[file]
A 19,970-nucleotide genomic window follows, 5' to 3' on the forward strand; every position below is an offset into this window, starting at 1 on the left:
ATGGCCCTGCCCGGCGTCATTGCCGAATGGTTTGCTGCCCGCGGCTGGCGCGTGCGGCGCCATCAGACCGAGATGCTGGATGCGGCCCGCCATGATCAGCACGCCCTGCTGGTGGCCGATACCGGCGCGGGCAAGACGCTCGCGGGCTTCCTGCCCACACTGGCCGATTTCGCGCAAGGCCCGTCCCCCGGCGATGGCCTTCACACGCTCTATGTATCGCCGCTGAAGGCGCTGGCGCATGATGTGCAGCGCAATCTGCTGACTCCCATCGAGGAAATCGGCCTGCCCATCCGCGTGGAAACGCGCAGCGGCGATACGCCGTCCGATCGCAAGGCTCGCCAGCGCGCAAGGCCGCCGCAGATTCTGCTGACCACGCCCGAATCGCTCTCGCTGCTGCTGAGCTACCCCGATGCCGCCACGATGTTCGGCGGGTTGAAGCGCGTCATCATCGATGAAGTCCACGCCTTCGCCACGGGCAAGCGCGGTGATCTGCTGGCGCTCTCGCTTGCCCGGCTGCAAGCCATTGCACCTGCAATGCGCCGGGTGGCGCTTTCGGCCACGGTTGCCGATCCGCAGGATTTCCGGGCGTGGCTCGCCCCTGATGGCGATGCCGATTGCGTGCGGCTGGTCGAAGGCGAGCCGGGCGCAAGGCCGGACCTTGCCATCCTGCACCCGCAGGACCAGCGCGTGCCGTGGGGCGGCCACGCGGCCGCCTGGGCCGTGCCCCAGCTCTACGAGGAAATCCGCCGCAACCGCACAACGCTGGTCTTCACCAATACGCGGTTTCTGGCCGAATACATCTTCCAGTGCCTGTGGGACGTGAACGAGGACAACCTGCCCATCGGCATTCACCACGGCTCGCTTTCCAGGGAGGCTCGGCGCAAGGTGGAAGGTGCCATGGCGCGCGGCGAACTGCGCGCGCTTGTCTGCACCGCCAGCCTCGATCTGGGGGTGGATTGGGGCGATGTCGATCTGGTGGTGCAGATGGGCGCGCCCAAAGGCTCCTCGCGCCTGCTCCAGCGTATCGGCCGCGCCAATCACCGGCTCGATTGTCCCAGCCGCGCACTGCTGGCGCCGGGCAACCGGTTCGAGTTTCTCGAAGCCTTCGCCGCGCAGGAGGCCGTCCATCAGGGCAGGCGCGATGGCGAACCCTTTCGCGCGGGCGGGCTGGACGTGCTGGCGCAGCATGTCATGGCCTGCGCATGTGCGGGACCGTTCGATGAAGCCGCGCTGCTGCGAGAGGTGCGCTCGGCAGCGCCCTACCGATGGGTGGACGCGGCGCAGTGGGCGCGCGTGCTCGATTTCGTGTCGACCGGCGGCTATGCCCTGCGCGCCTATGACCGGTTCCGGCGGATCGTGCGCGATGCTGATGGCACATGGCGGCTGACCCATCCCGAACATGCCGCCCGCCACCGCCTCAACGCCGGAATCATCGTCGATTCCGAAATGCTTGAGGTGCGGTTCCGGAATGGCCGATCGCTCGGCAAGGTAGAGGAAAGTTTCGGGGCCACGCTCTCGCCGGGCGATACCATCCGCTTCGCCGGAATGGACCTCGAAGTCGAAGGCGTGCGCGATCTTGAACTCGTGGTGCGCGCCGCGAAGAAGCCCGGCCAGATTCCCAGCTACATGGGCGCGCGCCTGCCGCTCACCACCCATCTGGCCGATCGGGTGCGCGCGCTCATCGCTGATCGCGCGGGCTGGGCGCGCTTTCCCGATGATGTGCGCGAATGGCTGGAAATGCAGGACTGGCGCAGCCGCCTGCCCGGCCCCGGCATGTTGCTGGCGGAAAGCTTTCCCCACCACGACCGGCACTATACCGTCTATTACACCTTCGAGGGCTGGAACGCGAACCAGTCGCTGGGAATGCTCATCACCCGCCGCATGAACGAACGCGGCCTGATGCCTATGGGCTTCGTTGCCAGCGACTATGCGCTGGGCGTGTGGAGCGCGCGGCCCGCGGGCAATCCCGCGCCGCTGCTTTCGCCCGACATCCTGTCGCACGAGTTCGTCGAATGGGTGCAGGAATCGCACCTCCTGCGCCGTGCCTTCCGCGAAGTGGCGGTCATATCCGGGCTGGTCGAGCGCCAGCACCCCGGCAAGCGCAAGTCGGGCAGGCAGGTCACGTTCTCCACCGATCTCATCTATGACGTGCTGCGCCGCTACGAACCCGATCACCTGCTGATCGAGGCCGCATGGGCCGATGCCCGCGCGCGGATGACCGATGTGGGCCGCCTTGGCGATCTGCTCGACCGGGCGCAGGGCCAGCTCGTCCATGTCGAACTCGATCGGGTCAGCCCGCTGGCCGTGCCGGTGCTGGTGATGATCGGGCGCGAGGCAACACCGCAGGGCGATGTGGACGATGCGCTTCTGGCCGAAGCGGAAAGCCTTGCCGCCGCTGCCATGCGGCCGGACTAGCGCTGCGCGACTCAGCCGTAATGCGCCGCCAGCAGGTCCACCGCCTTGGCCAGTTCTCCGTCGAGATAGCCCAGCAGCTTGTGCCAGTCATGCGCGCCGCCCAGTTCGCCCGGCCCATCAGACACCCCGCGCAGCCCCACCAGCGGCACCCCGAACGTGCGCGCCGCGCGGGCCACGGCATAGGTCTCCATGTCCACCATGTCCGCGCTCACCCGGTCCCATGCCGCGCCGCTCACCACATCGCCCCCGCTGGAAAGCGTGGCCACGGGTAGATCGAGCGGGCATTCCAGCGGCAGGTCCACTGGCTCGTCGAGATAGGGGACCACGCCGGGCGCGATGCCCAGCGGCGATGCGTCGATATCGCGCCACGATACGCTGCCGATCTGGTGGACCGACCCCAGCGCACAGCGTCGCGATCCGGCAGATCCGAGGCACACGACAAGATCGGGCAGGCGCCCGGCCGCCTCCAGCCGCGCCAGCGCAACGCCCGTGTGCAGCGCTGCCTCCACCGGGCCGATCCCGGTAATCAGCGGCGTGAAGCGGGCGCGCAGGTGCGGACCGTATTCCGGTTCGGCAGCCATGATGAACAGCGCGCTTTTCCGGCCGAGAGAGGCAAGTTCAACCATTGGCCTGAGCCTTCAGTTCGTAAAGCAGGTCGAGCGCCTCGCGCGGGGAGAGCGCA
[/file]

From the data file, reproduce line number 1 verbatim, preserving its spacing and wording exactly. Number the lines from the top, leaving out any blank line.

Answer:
A 19,970-nucleotide genomic window follows, 5' to 3' on the forward strand; every position below is an offset into this window, starting at 1 on the left: